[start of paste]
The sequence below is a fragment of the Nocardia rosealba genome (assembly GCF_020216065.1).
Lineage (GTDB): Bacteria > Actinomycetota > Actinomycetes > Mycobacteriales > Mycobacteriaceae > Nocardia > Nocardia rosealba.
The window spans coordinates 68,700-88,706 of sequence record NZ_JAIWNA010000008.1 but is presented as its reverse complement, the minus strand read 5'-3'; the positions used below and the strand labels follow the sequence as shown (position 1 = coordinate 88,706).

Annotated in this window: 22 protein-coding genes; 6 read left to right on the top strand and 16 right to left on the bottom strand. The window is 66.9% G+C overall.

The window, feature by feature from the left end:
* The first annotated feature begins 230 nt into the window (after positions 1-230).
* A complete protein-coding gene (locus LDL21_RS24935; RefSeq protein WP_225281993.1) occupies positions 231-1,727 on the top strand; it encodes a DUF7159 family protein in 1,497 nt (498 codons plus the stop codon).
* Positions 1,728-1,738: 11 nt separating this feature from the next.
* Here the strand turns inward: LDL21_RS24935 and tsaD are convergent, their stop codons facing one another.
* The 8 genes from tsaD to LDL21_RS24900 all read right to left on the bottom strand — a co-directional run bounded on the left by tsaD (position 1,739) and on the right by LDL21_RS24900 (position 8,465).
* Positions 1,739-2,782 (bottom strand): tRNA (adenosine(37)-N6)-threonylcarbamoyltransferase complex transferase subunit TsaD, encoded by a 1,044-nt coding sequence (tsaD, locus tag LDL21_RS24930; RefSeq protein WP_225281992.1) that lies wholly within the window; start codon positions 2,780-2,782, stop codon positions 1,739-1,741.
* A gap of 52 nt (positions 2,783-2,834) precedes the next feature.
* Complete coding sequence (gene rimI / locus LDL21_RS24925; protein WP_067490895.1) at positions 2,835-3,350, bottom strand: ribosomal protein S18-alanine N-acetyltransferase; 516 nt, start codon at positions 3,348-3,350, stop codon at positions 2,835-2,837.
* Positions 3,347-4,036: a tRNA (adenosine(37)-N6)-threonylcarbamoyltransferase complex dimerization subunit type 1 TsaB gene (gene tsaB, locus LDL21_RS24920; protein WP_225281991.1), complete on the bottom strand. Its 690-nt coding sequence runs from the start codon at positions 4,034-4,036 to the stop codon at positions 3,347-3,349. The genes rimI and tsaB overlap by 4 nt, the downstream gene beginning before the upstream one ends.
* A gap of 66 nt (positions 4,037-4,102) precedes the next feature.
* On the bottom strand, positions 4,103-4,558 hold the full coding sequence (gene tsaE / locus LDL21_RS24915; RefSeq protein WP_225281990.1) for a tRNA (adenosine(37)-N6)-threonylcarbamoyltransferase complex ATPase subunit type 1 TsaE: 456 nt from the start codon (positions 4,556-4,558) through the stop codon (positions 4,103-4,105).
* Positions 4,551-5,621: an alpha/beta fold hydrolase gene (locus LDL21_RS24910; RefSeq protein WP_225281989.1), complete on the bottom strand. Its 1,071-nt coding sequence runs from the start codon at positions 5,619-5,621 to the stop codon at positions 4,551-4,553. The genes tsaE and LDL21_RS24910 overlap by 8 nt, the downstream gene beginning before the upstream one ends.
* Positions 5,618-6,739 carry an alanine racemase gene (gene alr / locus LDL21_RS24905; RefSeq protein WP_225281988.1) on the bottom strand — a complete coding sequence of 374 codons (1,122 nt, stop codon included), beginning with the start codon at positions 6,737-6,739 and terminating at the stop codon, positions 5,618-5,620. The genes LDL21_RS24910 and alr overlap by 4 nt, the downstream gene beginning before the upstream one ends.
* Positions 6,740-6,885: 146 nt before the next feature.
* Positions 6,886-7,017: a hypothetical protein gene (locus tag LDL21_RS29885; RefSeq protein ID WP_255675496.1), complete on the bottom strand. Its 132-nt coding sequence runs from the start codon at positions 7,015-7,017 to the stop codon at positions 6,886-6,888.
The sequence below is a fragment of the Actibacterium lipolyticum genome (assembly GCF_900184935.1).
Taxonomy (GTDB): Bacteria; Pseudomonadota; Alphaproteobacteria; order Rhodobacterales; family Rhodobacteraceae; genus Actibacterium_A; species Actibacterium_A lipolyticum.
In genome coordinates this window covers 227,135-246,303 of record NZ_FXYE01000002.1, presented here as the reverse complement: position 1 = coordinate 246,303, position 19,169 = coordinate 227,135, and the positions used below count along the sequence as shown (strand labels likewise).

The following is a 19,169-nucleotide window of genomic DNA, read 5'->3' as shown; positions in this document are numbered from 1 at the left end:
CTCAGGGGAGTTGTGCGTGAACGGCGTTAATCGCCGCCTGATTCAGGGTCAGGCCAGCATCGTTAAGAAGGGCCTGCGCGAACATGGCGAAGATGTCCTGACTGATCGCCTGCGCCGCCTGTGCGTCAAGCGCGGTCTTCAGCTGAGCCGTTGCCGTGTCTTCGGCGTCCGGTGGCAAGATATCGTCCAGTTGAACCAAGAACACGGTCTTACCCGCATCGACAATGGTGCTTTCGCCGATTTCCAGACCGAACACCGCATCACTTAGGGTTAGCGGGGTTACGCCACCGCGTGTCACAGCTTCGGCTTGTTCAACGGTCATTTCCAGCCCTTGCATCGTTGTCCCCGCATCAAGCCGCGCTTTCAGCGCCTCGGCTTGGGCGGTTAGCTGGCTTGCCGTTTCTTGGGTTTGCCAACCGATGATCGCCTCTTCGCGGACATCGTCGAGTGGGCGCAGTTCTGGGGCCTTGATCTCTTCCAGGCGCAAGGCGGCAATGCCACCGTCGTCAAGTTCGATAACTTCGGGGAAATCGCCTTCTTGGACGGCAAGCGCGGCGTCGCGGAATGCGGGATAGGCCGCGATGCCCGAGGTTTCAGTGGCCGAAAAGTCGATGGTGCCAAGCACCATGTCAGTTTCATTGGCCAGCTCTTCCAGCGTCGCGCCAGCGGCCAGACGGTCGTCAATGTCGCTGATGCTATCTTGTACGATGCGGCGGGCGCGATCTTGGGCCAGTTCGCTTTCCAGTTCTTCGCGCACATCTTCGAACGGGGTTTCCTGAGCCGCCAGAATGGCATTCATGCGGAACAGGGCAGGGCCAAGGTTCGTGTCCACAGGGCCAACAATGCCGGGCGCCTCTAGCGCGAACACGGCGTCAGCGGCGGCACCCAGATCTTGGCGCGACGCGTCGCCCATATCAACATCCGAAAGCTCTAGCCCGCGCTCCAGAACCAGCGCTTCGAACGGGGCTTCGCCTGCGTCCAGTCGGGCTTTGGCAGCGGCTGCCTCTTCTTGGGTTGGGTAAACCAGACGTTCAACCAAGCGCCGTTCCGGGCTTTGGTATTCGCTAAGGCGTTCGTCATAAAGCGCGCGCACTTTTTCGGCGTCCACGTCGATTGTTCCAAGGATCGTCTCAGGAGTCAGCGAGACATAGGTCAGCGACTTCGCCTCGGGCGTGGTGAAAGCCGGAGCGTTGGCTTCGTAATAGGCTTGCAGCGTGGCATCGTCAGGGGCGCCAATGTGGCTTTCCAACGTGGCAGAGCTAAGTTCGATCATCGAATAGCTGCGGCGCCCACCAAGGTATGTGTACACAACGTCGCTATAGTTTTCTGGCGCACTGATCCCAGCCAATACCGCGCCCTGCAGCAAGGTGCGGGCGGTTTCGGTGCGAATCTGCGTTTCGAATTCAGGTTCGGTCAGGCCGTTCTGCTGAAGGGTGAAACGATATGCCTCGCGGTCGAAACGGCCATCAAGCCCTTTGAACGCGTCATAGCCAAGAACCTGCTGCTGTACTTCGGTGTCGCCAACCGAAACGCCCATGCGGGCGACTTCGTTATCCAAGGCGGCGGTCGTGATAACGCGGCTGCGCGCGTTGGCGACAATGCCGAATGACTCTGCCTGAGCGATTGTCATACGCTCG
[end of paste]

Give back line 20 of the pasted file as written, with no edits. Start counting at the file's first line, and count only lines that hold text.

* Positions 6,886-7,017: a hypothetical protein gene (locus tag LDL21_RS29885; RefSeq protein ID WP_255675496.1), complete on the bottom strand. Its 132-nt coding sequence runs from the start codon at positions 7,015-7,017 to the stop codon at positions 6,886-6,888.